Did you notice the Biowall was missing? This is what happened to it. | The Triangle
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Did you notice the Biowall was missing? This is what happened to it.

In 2019, the Biowall began leaking water that filtered to the walls and to another lecture hall. As our Summer 2021, it is going through a renovation process. (Photo courtesy of Nikhil Parakh.)

Drexel students who have been around campus during the past few terms may have noticed one of the university icons missing: the Biowall at Papadakis Integrated Science Building.

There was no official announcement about the renovations of the Biowall. Students who entered PISB for research or classes — some after spending a long time off-campus — simply noticed the Biowall’s plants were gone. The Triangle recently found out what happened to this unique university feature.

Sometime in 2019, water damage was noticed in the lecture hall behind the Biowall. Drexel Facilities determined that water began filtering behind the original waterproofing, according to an email from Scott Durham, Director of Grounds of the University’s Real Estate and Facilities Department.

The Biowall is a campus icon that many prospective students visit on their campus tours. Science students from the College of Arts and Sciences take pride in it being North America’s largest living biowall — 22 feet wide and 80 feet tall — and the only wall of its kind in a U.S. university at the time of its opening in 2011.

This is how the Biowall looked inside PISB before its current process of renovations. (Photo Credit: Ajon Brodie.)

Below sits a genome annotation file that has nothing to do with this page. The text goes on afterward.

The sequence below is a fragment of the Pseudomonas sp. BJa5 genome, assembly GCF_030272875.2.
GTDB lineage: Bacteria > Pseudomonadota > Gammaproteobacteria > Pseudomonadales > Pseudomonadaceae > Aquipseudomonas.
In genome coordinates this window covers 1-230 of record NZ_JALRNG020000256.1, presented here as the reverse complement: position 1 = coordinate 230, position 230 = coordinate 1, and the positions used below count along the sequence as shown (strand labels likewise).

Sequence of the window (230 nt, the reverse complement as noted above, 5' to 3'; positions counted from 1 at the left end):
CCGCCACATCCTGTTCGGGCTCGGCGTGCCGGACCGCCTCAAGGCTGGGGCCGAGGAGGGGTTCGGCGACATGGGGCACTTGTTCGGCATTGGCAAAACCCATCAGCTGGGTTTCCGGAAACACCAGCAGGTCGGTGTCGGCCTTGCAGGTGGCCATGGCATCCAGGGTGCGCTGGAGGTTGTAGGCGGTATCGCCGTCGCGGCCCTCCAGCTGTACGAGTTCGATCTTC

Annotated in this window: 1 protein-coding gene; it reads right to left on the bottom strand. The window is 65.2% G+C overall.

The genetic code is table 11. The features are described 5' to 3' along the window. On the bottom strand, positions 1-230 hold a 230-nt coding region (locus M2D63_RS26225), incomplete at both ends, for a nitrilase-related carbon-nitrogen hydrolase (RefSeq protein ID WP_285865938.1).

“Because this was a hydroponic wall that required continuous water flow to sustain the plants, the plants began to die off very quickly once the water was turned off to investigate the extent of the damage,” Durham‘s email said. “Ultimately the wall was taken offline and before the plants were removed and discarded, faculty & staff in PISB were notified and invited to take some home but I am unsure how many were actually taken.”

After months of investigation and research on the issue and its solution, the renovation process began, said Nancy Trainer, Associate Vice President and University Architect at the Real Estate and Facilities Department, in an interview.

“The Biowall served really well during 10 years,” Trainer said. “It was a fairly early example of a biowall on the university setting and the technology has changed a lot since then.”

According to Trainer, once the old base of the Biowall is removed, the renovation process will take three phases: the construction of the new structure, the installation of a new system of lighting for the plants and, the attachment of the new plants.

Unlike the original Biowall system, which was watered constantly, the updated system will need less water. The plants will be set in sections, and only the sections that need it will get water at a time, the University architect said.

The Biowall renovation process consists of three phases and it is expected to end during the Winter term. (Photo courtesy of Nikhil Parakh.)

“This sectional division will also facilitate maintenance in the future because if only a part needs to be repaired or changed, we wouldn’t need to repair the entire wall,” Trainer said. “Also, this new system has a growing medium, similar to soil, which is the system more modern Biowalls are using. … So, it’s an update after 10 years, and it will help with the maintenance of the Biowall and extend its life”

The majority of the renovation work is expected to be done by mid-September, Trainer said. After that, the installation of the lights will begin as soon as the production company has them ready.

“We’re glad the Biowall means something to students and that [they] care enough to ask what’s going on,” Trainer concluded. “ … We were just taking care of it and making it last longer.”